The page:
Entries in Peacock fern (2)

Sunday
Jun252017

My Plants are Loving this Sultry, Soggy Summer

I think we have had over two feet of rain in June, thanks in part to tropical storm Cindy. Last year's drought is long gone, though lawns and plants are still recovering. The rain has kept temps moderate, but as soon as the sun comes out, the steamy air gives no doubt that summer is here. 

The plants are loving the tropical feel.The woodland garden looks very green and lush.

Hostas are flowering. Most of my hostas grow in pots to protect their roots from voles, which have a voracious appetite for their roots. 'Francis Williams' grows in two old urns that belonged to my grandparents, and the bees are enjoying their blooms:

I took these next images near the patio. You can see 'Francis Williams' at the bottom of the steps in the first photo. The last image with the wheelbarrow gives a peek into the vegetable garden/work area:

More June flowers around the garden:Clockwise from top left: 'Endless Summer' Hydrangea; 'Snowflake' Hydrangea; 'Stella D'Oro' Daylily; Monarda; Gardenia; A colorful daylily passed along from a friend.

I was surprised when this lovely succulent sent up a bloom after one of our all-day storms:

Down in the arbor garden an assortment of plants grow around a birdbath, including Bromeliad in a pot, Heucerella, and Autumn Fern:

'Tropicana' Canna lily is enjoying the sultry summer:

A few more images around the garden:Clockwise from top left: Eucomis; This wren kept chirping happily, even though his beak was full of worm; A pretty succulent; Iron rabbit guards the vegetable garden.

Down in  the woodland garden, shadow and light play over the wet foliage:

Cool shades of green, white, and blue dominate this shady retreat:

Clockwise from top left: This big hosta is planted in the ground. I dug out a large hole in the middle of an ancient, buried pile of crushed rock, filled it with good soil and dared the voles to find it. So far they haven't; The Garden Lady now has a spot beside the woodland steps; A fragrant, late-blooming native azalea; Peacock Fern, which is really a kind of moss; 'Whitewater' weeping Redbud tree; Peacock Fern and Lady Fern.May you find refreshment and joy this week!   Deb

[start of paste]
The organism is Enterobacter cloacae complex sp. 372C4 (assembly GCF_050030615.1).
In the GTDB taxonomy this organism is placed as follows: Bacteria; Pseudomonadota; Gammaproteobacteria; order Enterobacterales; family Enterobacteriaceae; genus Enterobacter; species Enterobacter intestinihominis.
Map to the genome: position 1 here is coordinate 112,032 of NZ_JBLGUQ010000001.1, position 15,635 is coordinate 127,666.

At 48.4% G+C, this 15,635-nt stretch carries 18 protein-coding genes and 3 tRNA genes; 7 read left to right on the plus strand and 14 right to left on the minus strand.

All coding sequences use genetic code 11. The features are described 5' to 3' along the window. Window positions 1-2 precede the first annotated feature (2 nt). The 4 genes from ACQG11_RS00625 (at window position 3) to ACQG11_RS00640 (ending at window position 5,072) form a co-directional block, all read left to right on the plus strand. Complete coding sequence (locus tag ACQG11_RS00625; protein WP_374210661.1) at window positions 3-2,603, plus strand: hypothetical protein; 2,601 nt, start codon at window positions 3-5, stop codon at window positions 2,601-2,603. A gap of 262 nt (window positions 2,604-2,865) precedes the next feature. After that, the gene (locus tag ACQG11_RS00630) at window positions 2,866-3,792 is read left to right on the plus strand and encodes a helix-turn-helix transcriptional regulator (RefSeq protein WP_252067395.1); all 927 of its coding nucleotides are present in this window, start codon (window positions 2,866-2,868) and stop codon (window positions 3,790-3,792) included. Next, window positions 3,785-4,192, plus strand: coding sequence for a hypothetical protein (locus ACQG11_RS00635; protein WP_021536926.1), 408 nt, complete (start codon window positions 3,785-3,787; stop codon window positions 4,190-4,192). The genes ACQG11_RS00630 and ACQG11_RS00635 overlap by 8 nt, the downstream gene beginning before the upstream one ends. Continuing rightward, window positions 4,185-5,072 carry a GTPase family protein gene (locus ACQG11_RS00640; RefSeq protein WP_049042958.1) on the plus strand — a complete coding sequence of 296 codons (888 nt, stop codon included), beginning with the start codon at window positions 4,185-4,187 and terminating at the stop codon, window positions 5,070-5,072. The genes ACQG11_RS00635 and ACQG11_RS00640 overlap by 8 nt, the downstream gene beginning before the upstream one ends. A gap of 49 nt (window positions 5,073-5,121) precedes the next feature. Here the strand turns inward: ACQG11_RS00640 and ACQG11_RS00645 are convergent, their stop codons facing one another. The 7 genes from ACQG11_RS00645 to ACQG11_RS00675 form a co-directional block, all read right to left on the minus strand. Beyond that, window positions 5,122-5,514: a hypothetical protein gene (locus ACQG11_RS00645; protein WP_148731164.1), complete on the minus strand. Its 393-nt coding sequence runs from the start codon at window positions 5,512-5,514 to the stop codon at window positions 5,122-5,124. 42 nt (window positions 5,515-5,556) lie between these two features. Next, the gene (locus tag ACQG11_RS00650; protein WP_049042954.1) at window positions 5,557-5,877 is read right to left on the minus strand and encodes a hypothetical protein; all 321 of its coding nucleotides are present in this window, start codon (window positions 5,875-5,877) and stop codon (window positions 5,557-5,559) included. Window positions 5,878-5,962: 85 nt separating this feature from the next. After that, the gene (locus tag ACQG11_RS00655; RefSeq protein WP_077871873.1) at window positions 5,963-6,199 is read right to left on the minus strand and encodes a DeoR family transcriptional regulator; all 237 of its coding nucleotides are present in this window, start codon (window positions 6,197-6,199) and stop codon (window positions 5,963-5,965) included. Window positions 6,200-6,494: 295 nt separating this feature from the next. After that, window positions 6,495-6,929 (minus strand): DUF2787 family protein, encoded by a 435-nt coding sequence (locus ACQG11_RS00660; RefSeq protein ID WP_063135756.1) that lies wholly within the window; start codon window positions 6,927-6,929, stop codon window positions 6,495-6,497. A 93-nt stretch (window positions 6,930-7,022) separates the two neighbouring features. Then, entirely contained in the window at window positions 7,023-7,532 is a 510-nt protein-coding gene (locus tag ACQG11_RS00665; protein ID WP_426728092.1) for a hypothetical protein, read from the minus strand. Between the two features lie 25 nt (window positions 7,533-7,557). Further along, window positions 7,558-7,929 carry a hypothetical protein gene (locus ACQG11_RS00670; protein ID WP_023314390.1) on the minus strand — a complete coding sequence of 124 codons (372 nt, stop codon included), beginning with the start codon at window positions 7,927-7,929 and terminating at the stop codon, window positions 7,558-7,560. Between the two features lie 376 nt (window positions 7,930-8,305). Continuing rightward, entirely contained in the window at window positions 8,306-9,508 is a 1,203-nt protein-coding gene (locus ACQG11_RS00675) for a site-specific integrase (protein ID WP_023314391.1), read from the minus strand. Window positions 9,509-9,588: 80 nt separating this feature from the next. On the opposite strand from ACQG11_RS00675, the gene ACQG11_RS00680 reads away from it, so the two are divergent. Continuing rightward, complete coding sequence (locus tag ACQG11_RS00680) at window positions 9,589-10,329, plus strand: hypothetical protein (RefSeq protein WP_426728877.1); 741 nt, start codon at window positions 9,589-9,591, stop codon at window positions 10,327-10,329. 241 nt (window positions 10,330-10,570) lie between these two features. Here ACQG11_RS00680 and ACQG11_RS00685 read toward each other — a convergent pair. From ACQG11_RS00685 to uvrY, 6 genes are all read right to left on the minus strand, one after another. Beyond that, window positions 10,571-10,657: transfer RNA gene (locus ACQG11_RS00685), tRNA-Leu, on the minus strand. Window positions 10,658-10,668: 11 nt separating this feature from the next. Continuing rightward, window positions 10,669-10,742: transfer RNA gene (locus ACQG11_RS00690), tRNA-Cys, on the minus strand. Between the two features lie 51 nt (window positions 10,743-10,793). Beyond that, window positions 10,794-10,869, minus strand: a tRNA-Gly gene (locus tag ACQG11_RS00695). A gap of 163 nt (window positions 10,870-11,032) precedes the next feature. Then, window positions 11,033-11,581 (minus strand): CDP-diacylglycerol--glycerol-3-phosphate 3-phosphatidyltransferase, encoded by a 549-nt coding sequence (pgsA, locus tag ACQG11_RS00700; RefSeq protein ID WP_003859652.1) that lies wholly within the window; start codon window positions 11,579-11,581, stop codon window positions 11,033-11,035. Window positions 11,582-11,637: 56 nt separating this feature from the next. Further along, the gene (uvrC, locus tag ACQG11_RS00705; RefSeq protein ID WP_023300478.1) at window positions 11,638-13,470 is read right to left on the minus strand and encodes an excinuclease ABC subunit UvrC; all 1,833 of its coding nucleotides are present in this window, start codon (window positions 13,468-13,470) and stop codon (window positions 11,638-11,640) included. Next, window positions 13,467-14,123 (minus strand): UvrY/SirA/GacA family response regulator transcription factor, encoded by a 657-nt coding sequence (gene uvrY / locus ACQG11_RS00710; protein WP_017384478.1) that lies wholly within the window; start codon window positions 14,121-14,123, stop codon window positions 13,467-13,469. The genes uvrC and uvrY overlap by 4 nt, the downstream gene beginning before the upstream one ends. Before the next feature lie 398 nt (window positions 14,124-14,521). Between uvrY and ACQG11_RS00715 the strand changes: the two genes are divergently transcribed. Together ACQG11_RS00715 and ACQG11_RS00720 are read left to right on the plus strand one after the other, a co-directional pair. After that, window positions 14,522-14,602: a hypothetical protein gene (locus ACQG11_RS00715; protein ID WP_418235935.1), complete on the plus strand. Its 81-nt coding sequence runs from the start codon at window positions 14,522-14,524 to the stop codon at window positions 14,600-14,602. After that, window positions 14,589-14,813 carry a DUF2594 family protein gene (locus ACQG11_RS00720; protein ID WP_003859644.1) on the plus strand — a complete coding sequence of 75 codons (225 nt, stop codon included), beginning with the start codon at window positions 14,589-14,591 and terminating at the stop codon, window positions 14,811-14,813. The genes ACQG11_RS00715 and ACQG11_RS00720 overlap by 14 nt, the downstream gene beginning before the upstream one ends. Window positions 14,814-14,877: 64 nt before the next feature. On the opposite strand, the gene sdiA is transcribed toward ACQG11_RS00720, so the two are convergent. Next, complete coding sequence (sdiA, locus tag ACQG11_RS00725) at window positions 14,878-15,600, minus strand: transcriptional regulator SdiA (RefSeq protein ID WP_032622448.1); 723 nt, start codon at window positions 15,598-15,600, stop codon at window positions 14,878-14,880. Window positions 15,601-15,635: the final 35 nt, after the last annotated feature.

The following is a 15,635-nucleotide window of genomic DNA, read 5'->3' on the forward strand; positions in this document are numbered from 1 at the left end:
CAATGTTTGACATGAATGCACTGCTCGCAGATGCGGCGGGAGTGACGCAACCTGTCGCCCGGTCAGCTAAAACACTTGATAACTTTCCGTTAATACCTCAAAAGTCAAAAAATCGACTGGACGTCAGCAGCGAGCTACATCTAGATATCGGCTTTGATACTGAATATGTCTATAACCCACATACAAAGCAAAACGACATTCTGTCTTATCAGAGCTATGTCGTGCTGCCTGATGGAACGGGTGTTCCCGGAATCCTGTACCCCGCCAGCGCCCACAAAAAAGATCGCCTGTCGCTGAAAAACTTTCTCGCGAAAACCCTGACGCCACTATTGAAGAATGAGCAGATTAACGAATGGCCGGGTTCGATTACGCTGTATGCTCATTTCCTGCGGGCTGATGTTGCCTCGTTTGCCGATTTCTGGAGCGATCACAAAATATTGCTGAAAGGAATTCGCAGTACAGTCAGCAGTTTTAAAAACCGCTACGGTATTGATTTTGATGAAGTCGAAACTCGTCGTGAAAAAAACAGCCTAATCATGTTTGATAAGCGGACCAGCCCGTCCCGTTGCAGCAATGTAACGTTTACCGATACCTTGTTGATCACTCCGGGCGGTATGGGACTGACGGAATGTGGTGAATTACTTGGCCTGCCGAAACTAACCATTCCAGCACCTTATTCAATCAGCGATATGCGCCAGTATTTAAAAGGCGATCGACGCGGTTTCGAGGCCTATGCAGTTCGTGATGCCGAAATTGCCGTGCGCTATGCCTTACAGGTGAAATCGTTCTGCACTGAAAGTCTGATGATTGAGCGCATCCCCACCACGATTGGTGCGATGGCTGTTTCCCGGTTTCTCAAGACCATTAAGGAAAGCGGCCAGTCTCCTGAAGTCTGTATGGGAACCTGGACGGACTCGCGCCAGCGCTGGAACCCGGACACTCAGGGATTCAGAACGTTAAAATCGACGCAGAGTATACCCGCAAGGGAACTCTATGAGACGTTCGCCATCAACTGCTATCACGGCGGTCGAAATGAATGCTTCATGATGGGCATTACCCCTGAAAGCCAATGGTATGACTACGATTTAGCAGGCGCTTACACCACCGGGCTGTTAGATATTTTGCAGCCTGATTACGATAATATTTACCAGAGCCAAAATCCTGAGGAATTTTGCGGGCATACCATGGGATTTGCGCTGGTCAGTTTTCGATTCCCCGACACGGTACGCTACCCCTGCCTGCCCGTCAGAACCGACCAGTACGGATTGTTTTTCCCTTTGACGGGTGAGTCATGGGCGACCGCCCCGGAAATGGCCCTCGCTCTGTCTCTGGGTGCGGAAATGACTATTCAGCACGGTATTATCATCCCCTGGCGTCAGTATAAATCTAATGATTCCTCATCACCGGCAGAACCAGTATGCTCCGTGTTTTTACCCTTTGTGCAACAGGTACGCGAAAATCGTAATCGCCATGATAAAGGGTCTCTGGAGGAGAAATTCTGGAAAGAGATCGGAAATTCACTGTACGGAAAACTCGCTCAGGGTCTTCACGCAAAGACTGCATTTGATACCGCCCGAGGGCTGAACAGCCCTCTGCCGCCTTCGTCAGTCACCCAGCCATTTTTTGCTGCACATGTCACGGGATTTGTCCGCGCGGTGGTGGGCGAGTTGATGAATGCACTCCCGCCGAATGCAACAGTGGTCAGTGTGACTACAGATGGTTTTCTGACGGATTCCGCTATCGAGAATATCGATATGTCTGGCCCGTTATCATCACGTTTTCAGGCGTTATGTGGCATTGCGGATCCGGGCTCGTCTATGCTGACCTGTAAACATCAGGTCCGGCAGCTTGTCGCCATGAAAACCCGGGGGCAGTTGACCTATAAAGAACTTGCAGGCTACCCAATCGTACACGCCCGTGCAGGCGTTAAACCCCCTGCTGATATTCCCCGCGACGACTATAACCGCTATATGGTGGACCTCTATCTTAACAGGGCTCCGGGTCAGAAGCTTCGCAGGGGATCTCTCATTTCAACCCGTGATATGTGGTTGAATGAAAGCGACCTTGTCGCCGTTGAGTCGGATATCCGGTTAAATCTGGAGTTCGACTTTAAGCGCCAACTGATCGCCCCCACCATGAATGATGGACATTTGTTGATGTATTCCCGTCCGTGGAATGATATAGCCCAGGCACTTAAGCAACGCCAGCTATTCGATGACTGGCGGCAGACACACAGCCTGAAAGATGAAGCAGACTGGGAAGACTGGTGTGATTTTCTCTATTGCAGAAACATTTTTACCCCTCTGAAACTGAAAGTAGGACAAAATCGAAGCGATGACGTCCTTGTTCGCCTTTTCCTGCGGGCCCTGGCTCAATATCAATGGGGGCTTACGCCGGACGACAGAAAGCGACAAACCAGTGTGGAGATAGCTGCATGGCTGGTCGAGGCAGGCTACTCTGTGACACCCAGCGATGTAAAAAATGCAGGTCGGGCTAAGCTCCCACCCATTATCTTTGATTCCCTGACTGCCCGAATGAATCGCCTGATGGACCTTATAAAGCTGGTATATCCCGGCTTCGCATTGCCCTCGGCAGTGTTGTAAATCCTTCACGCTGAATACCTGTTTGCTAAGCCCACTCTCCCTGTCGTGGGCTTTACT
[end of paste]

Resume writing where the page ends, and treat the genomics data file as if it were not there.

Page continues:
Friday
May222015

Peacock Fern For House and Garden

I am smitten with my new fern in the woodland garden, though it is not a real fern but a type of club moss. Selaginella uncinata is also called peacock fern and rainbow moss, and it is easy to see why.

Do you see a resemblance to these peacock feathers?Its texture is so soft I am tempted to pet it; it feels like moss, but its lacy foliage has the look of an exotic fern. The foliage has a shimmery blue-green iridescence, though its intensity depends upon light, moisture levels and temperature. In winter the foliage will take on a bronze cast.

Peacock fern is tougher than its delicate appearance would suggest. It may be grown outside in hardiness zones 7-10. It will usually go dormant for the winter in zone 7 and will be evergreen in zones 8-10. I am on the border between zones 7 and 8, so I will mulch mine well and see if it will remain evergreen for me.

Peacock fern should be planted either in full shade or where it will receive only morning light. It needs rich soil that is well-drained and high in organic matter. Two parts peat moss to one part loam and one part pine bark is a good combination. Mulch the soil around the fern with pine straw or wood chips to conserve moisture and to help prevent weed growth. Peacock fern needs consistent moisture, but do not overwater the plant or the roots may rot. In winter one should cut back on watering, but do not allow the roots to dry out.

This wonderful fern is a low-growing spreader up to two feet wide and six inches tall. It makes a good ground cover at the base of shrubs. However, it grows slowly, so for this purpose plant several about two feet apart. Peacock fern can be grown in a pot and looks great in a hanging basket. It also does well as a houseplant or in a terrarium.

If grown outdoors, fertilize in early spring with an organic fertilizer high in nitrogen. If it is grown as a houseplant, water well once a week, and during fall and spring fertilize once a week with half-strength water-soluble plant food.